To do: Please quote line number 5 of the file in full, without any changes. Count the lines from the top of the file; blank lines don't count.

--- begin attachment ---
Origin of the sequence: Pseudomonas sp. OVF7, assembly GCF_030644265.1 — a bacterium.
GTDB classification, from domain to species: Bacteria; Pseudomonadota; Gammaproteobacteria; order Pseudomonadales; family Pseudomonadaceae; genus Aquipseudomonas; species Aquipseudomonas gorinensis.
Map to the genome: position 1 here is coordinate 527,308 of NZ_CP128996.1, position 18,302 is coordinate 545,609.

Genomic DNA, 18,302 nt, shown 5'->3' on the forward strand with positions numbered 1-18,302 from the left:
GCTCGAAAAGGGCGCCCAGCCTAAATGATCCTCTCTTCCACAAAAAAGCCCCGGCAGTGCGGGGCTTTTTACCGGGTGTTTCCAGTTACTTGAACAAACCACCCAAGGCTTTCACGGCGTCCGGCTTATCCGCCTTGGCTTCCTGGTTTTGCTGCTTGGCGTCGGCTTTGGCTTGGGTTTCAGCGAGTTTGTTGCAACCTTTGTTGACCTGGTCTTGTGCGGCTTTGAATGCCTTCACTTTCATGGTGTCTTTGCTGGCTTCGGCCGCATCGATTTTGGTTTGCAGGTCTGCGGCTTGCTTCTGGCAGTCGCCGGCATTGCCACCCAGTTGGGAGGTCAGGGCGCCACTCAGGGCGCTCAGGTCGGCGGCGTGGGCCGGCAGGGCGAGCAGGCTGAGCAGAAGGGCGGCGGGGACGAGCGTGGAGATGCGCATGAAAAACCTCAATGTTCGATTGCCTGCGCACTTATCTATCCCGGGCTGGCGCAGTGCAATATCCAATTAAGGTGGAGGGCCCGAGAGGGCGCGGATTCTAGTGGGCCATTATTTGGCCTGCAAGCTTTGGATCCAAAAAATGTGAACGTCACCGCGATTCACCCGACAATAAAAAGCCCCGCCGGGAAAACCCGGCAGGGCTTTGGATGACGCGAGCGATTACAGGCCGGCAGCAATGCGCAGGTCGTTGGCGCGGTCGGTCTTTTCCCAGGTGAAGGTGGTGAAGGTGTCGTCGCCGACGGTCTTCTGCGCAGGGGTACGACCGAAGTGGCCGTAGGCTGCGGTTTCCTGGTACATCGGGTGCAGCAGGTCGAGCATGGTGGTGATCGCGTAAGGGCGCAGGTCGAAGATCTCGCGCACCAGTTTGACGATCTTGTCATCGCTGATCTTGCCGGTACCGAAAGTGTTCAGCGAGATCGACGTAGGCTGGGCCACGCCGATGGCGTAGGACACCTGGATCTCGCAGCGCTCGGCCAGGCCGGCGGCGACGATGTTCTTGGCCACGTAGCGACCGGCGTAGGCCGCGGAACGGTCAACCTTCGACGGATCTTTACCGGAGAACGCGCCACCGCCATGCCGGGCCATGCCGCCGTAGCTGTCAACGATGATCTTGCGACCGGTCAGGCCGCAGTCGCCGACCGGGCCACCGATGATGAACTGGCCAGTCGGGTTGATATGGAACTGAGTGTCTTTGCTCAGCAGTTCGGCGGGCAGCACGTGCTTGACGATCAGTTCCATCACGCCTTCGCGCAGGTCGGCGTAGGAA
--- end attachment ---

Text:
GCTCGAAAAGGGCGCCCAGCCTAAATGATCCTCTCTTCCACAAAAAAGCCCCGGCAGTGCGGGGCTTTTTACCGGGTGTTTCCAGTTACTTGAACAAACCACCCAAGGCTTTCACGGCGTCCGGCTTATCCGCCTTGGCTTCCTGGTTTTGCTGCTTGGCGTCGGCTTTGGCTTGGGTTTCAGCGAGTTTGTTGCAACCTTTGTTGACCTGGTCTTGTGCGGCTTTGAATGCCTTCACTTTCATGGTGTCTTTGCTGGCTTCGGCCGCATCGATTTTGGTTTGCAGGTCTGCGGCTTGCTTCTGGCAGTCGCCGGCATTGCCACCCAGTTGGGAGGTCAGGGCGCCACTCAGGGCGCTCAGGTCGGCGGCGTGGGCCGGCAGGGCGAGCAGGCTGAGCAGAAGGGCGGCGGGGACGAGCGTGGAGATGCGCATGAAAAACCTCAATGTTCGATTGCCTGCGCACTTATCTATCCCGGGCTGGCGCAGTGCAATATCCAATTAAGGTGGAGGGCCCGAGAGGGCGCGGATTCTAGTGGGCCATTATTTGGCCTGCAAGCTTTGGATCCAAAAAATGTGAACGTCACCGCGATTCACCCGACAATAAAAAGCCCCGCCGGGAAAACCCGGCAGGGCTTTGGATGACGCGAGCGATTACAGGCCGGCAGCAATGCGCAGGTCGTTGGCGCGGTCGGTCTTTTCCCAGGTGAAGGTGGTGAAGGTGTCGTCGCCGACGGTCTTCTGCGCAGGGGTACGACCGAAGTGGCCGTAGGCTGCGGTTTCCTGGTACATCGGGTGCAGCAGGTCGAGCATGGTGGTGATCGCGTAAGGGCGCAGGTCGAAGATCTCGCGCACCAGTTTGACGATCTTGTCATCGCTGATCTTGCCGGTACCGAAAGTGTTCAGCGAGATCGACGTAGGCTGGGCCACGCCGATGGCGTAGGACACCTGGATCTCGCAGCGCTCGGCCAGGCCGGCGGCGACGATGTTCTTGGCCACGTAGCGACCGGCGTAGGCCGCGGAACGGTCAACCTTCGACGGATCTTTACCGGAGAACGCGCCACCGCCATGCCGGGCCATGCCGCCGTAGCTGTCAACGATGATCTTGCGACCGGTCAGGCCGCAGTCGCCGACCGGGCCACCGATGATGAACTGGCCAGTCGGGTTGATATGGAACTGAGTGTCTTTGCTCAGCAGTTCGGCGGGCAGCACGTGCTTGACGATCAGTTCCATCACGCCTTCGCGCAGGTCGGCGTAGGAA